Location: Crop Production and Protection2012 Annual Report
1a. Objectives (from AD-416):
Parkinsonia (Caesalpinioideae) was planted in Australia mainly as an ornamental and shade tree. The detrimental effects include its propensity to form dense, thorny, impenetrable thickets along drainage lines, depressions, and ephemeral wetlands. Investigations into the potential biological control began in 1983. Two insects from the Sonoran Desert Region, Rhinacloa callicrates and Mimosestes ulkei were released since 1989 and a third insect from Argentina, the seed-feeding bruchid, Penthobruchus germaini, in 1995. Additional agents are needed. Recent genetic studies indicating very old dispersal events of P. aculeata in South America, stimulated interest in survey work in this area. Previous native-range surveys conducted in Argentina and Paraguay by ARS researchers revealed the existence of two prospective geometrid moths, Eueupithecia cisplatensis (Prout) and Euacidalia sp
1b. Approach (from AD-416):
• Focus searches on warmer semi-arid areas that match target climates in Australia. • Collect young living plants of P. aculeata for growing at the Hurlingham laboratory. • Transport living geometrid specimen to the Hurlingham laboratory. • Rear the specimens to adult. • Initiate a lab colony on the living plants of P. aculeata. • Collect data on life cycle and basic biology. • Compile a list of related species that could be collected as young plants and grown in pots in the lab for host specificity testing. • Collect and grow these plants. • Conduct host specificity tests. Use no-choice test design. Attempt to obtain mating and oviposition on test plant species and P. aculeata control and record larval development. • If direct oviposition on plants is not possible, transfer eggs onto leaves of various species and record larval development. • Variations to host testing to be discussed with Dr Tim Heard. • While collecting geometrids, collect, preserve and label other insect herbivores. • If geometrids cannot be found, transfer effort into the survey of other herbivorous species. • If any other species appear promising, attempt rearing and specificity testing within the possibility of the available resources. • Keep herbarium specimens of plants from all sites visited. • Keep data sheets of characteristics of sites visited. • If appropriate, collect geometrids from neighbouring legumes when populations found on P. aculeata.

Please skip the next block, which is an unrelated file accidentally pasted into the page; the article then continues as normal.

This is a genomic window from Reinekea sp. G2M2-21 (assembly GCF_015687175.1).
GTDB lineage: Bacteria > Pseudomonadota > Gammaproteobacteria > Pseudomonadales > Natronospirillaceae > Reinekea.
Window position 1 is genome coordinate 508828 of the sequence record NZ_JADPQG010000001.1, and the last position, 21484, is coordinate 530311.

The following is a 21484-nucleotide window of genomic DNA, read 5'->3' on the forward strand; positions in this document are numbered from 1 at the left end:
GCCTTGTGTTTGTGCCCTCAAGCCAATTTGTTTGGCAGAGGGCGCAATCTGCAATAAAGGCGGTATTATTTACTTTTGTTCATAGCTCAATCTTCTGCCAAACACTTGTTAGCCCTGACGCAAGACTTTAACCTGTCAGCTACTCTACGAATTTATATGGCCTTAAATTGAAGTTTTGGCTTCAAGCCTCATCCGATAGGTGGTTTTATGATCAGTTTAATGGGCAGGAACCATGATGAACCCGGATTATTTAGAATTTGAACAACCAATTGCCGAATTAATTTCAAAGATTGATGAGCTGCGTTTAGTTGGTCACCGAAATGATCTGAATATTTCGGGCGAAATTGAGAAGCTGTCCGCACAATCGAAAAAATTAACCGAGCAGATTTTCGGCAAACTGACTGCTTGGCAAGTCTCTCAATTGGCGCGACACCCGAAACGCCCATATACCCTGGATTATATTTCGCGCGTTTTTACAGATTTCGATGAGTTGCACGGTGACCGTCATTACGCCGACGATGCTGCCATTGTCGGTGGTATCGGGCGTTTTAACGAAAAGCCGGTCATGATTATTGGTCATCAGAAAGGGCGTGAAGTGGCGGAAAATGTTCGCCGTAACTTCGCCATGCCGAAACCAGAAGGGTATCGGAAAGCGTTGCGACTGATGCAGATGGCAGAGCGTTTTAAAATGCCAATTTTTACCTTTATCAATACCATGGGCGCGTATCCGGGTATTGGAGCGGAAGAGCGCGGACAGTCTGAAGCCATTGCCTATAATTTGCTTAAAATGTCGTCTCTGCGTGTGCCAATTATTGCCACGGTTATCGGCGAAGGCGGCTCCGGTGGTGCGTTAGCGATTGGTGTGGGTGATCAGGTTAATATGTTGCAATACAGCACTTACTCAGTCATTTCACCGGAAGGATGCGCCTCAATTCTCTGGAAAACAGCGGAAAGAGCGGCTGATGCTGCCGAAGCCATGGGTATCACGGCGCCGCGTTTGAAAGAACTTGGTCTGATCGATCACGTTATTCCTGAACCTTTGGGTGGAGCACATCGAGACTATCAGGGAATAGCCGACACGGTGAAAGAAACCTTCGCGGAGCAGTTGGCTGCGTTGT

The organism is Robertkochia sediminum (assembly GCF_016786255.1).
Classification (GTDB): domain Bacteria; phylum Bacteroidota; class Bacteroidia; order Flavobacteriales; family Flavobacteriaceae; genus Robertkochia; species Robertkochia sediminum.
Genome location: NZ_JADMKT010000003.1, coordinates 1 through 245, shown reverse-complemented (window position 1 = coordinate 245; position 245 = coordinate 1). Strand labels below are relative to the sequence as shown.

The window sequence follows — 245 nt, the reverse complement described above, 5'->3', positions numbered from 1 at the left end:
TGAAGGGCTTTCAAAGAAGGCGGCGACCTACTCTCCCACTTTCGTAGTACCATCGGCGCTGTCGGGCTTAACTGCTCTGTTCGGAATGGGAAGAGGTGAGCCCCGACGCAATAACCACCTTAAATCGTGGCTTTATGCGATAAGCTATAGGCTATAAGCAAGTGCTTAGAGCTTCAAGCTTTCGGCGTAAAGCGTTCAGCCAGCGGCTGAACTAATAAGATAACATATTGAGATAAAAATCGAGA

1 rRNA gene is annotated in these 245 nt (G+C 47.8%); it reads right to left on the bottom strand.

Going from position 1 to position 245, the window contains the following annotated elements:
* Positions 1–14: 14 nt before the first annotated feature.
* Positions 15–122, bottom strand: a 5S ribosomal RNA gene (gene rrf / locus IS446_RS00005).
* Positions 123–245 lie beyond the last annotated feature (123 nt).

3. Progress Report:
Parkinsonia is used in Australia as an ornamental and shade tree; it forms thorny, impenetrable thickets in drainage lines, depressions, and wetlands. Two insects from the Sonoran Desert were released since 1989 and one from Argentina in 1995. Additional agents are needed. Studies were focused on two leaf-feeding moths and a stem-galling midge. Five field trips were made in north-central Argentina for the plant and the natural enemies. larvae were collected by beating foliage and midge stem galls were collected by cutting braches. Collected material was held in plastic containers during the trip, provided with fresh leaves when necessary and transported to SABCL for subsequent emergence of adult specimens. The moth larvae collected were reared separately in controlled environmental chambers. Newly emerged adults were kept together to allow mating. After 2-3 days, females were separated in order to rear isofemale lines and breed pure colonies of the moth species. When dead, those females were dissected to investigate genitalia morphological differences. Collections from northern and from central Argentina corresponded to two different species. A culture of the species found in central Argentina is being raised at SABCL. A total of 1,372 galls of the midge were collected in eight sites. Twenty to forty newly emerged adults were confined inside insect rearing sleeves wrapped around branches of potted Parkinsonia plants. None of the plants exposed to the insects registered stem galls development. New findings: An unidentified moth larva was found feeding on Pakinsonia leaves. Adults of an unidentified moth were obtained from the midge stem gall samples. Specimens of both sites will be sent for identification to specialists at ARS-SEL. An unidentified stem miner was found in Salta Province on young shoots of Parkinsonia plants. An unidentified wasp was found parasitizing moth larvae.